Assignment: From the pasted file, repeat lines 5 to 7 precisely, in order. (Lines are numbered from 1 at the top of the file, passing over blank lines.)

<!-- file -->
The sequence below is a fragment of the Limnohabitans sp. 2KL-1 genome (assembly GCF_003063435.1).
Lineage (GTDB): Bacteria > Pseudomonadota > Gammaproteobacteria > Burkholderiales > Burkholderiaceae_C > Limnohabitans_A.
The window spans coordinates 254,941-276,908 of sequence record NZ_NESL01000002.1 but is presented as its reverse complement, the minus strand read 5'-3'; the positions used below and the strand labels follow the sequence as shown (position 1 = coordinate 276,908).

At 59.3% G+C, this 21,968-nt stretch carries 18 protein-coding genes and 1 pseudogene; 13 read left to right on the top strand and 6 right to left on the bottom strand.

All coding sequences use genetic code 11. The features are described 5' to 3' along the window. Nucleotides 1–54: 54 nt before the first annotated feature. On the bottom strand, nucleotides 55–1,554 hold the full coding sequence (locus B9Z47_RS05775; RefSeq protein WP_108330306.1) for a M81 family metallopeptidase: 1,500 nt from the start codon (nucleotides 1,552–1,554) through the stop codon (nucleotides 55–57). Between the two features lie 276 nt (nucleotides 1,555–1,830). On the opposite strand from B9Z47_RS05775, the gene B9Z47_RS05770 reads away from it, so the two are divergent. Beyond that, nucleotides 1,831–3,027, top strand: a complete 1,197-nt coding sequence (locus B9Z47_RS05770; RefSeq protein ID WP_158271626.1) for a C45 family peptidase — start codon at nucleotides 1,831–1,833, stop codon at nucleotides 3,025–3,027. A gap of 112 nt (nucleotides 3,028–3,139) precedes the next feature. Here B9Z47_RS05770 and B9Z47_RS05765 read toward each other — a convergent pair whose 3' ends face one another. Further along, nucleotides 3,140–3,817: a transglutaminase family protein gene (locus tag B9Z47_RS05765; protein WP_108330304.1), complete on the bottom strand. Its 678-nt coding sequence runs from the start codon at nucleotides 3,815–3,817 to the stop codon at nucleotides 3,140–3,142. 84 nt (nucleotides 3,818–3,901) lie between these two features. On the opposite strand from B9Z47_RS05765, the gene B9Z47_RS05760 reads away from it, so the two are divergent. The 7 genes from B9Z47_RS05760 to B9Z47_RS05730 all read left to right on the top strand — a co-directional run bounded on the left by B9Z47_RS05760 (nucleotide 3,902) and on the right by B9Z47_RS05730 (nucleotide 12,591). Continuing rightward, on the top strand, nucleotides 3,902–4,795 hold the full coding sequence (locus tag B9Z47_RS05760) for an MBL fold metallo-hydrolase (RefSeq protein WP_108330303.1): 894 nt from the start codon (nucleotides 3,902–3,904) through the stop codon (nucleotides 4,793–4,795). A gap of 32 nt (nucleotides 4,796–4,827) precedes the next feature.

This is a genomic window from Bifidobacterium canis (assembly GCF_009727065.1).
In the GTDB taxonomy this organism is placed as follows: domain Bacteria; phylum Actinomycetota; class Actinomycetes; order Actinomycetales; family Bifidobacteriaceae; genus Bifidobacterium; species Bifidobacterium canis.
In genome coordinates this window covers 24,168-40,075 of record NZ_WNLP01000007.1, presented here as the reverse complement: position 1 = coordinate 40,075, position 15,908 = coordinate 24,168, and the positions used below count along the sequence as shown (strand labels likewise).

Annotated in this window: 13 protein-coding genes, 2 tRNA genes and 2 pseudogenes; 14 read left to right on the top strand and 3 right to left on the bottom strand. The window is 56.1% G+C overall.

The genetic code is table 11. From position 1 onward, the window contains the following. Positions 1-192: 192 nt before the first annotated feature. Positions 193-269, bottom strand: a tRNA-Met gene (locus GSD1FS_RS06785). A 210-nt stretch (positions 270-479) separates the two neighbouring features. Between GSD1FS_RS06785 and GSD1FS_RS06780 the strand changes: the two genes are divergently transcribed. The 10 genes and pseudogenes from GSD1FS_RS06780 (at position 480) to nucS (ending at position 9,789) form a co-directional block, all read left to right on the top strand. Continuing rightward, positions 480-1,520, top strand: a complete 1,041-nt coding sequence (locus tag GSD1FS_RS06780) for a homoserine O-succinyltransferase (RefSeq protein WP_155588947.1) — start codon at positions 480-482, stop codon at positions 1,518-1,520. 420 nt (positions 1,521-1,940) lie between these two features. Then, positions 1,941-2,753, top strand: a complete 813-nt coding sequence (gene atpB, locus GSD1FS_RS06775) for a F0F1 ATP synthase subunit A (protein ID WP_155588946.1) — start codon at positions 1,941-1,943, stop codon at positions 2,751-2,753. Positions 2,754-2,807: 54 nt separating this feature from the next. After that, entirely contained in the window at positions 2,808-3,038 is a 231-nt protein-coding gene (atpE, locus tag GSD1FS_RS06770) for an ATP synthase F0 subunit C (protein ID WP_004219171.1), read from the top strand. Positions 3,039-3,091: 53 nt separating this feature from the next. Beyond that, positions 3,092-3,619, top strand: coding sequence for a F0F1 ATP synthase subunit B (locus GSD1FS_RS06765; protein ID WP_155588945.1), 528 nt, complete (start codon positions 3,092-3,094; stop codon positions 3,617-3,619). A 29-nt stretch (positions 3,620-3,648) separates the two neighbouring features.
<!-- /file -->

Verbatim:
All coding sequences use genetic code 11. The features are described 5' to 3' along the window. Nucleotides 1–54: 54 nt before the first annotated feature. On the bottom strand, nucleotides 55–1,554 hold the full coding sequence (locus B9Z47_RS05775; RefSeq protein WP_108330306.1) for a M81 family metallopeptidase: 1,500 nt from the start codon (nucleotides 1,552–1,554) through the stop codon (nucleotides 55–57). Between the two features lie 276 nt (nucleotides 1,555–1,830). On the opposite strand from B9Z47_RS05775, the gene B9Z47_RS05770 reads away from it, so the two are divergent. Beyond that, nucleotides 1,831–3,027, top strand: a complete 1,197-nt coding sequence (locus B9Z47_RS05770; RefSeq protein ID WP_158271626.1) for a C45 family peptidase — start codon at nucleotides 1,831–1,833, stop codon at nucleotides 3,025–3,027. A gap of 112 nt (nucleotides 3,028–3,139) precedes the next feature. Here B9Z47_RS05770 and B9Z47_RS05765 read toward each other — a convergent pair whose 3' ends face one another. Further along, nucleotides 3,140–3,817: a transglutaminase family protein gene (locus tag B9Z47_RS05765; protein WP_108330304.1), complete on the bottom strand. Its 678-nt coding sequence runs from the start codon at nucleotides 3,815–3,817 to the stop codon at nucleotides 3,140–3,142. 84 nt (nucleotides 3,818–3,901) lie between these two features. On the opposite strand from B9Z47_RS05765, the gene B9Z47_RS05760 reads away from it, so the two are divergent. The 7 genes from B9Z47_RS05760 to B9Z47_RS05730 all read left to right on the top strand — a co-directional run bounded on the left by B9Z47_RS05760 (nucleotide 3,902) and on the right by B9Z47_RS05730 (nucleotide 12,591). Continuing rightward, on the top strand, nucleotides 3,902–4,795 hold the full coding sequence (locus tag B9Z47_RS05760) for an MBL fold metallo-hydrolase (RefSeq protein WP_108330303.1): 894 nt from the start codon (nucleotides 3,902–3,904) through the stop codon (nucleotides 4,793–4,795). A gap of 32 nt (nucleotides 4,796–4,827) precedes the next feature.

This is a genomic window from Bifidobacterium canis (assembly GCF_009727065.1).
In the GTDB taxonomy this organism is placed as follows: domain Bacteria; phylum Actinomycetota; class Actinomycetes; order Actinomycetales; family Bifidobacteriaceae; genus Bifidobacterium; species Bifidobacterium canis.